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ilikerobots’s book reviews

Genuinely funny. Although some situations are dated, human behavior (or misbehavior) is clearly constant.
09/02/2012
This novel is presumed to be autobiographical and is not the light-hearted whimsy of Three Men in a Boat, although there is humor to be found. Jerome is at his best when writing humor. In this book, Jerome reveals (via Kelver) his sometimes reluctant reconciliation with his role as a humorist.

I imagine only fans of Jerome will be likely to give this book a read. It is more powerful and touching for being so clearly heartfelt, but may not be of much interest to those not interested in Jerome.
01/17/2011
Like the Titanic, the Star Lord was considered by many to be indestructible. Its fate is predictable. The story is competently written, but isn't particularly gripping.
01/17/2011
In this story, men take their turn at captivity on an alien planet after having raised an alien in captivity on Earth. It starts promising but mostly falters.
01/17/2011
This is a short newsletter with some tips and recipes for using soybeans in everyday cooking. It was published by Univ of Illinois in 1914.

The document proposes soybeans as a great substitute protein during a time of rationing of meat (I didn't know meat was rationed in the US during WWI).

The USA grows a LOT of soybeans (rivaling corn in both annual acreage and sales). Like corn, the majority of harvested soybean is not used for human consumption. Unlike corn, soybeans are rarely used nowadays as a cooking ingredient in the US. This publication was perhaps an attempt to boost the Illinois economy by promoting a market for soybeans.

Forget the recipes in here. I recommend you show your appreciation for the noble soybean with a tasty snack of edamame. Find a recipe online or visit a Japanese restaurant!
12/18/2010
The setting is more static and a bit more introspective than Three Men in a Boat, but I found it just as enjoyable.
12/06/2010
I imagine this would have been much more exciting and interesting in its own time, when the audience hadn't already been inundated by submarine movies. The book's anecdotes are now probably familiar archetypical scenes to the average reader.

However, it is noteworthy since it was written by an actual U-202 captain. Unfortunately, it lacks specifics so it doesn't illuminate any historical events (that I know of). Indeed, the author mentions near the beginning that some of the events didn't happen to him personally, but to other captains in his circle of acquaintance.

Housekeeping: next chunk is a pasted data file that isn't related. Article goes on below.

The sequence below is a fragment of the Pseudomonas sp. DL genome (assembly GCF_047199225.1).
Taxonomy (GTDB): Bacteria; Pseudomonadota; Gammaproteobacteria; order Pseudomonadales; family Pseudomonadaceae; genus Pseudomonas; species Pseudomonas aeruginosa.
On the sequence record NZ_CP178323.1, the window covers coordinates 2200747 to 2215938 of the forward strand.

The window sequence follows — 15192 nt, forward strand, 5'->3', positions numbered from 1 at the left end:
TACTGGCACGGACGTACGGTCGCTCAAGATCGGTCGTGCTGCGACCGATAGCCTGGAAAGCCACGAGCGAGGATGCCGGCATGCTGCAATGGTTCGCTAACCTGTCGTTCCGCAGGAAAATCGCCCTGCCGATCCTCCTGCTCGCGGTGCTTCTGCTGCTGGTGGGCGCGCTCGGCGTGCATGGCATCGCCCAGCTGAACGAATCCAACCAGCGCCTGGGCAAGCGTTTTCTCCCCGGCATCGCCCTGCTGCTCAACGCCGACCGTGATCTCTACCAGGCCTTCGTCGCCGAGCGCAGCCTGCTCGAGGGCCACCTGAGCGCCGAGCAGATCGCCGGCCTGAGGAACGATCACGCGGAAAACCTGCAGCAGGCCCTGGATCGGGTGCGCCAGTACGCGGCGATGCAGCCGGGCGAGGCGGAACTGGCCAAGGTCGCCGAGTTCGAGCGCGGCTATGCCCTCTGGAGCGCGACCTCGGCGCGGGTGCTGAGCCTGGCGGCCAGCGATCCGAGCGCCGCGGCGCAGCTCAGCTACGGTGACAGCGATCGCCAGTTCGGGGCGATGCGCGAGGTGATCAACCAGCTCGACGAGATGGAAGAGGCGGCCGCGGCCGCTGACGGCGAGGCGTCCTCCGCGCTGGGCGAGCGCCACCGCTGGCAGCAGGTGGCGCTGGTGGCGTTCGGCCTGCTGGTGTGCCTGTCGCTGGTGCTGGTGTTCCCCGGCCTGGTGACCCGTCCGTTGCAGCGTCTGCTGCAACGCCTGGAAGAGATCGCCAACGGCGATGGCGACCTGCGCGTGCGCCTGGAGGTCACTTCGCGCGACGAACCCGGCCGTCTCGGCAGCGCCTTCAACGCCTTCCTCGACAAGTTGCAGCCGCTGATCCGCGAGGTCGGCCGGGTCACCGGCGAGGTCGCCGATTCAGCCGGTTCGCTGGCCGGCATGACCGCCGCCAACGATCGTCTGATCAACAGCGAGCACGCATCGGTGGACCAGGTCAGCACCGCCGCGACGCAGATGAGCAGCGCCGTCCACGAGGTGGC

But it's a quick read and gives some insight into the personality, motives, and demeanor of a WWI U-boat captain.
10/02/2010
As the blurb says, the setting is genuinely unique. Combined with the compelling protagonist, the story is clever, well-crafted, and fast-paced. I'm going to seek out more from this author.
09/19/2010
Its accessibility might disguise the astounding level of insight and intelligence within the pages. It may seem like an adventure with a relatively shallow, cursory commentary on social conditions, but a bit of contemplation will reveal some staggering predictions (and warnings!) from Wells.

Take from this story whatever you like (it is simply fun on the surface!). However, if you find yourself dismissing its message as a simple warning against the stratification of society, then I recommend you think a little harder about what it is truly trying to tell you. Perhaps what you thought were metaphors weren't quite as abstract as you thought; and those aspects you dismissed as plot mechanics mean a bit more.
04/26/2010
Andrew Updegrove - A Cybersecurity Expert With a Knack for Running Into Situations
FEATURED AUTHOR - Andrew Updegrove's Tales of Adversego thriller series is an outgrowth of several inspirations. The technical subject matter derives from the author's more than thirty years of experience representing technology start up clients. Along the way, Updegrove has become intimately familiar with the types of folks that populate the technology ecosystem: entrepreneurs and career engineering employees, angel investors and venture capitalists, policy makers and regulators, idealists and lobbyists. That’s… Read more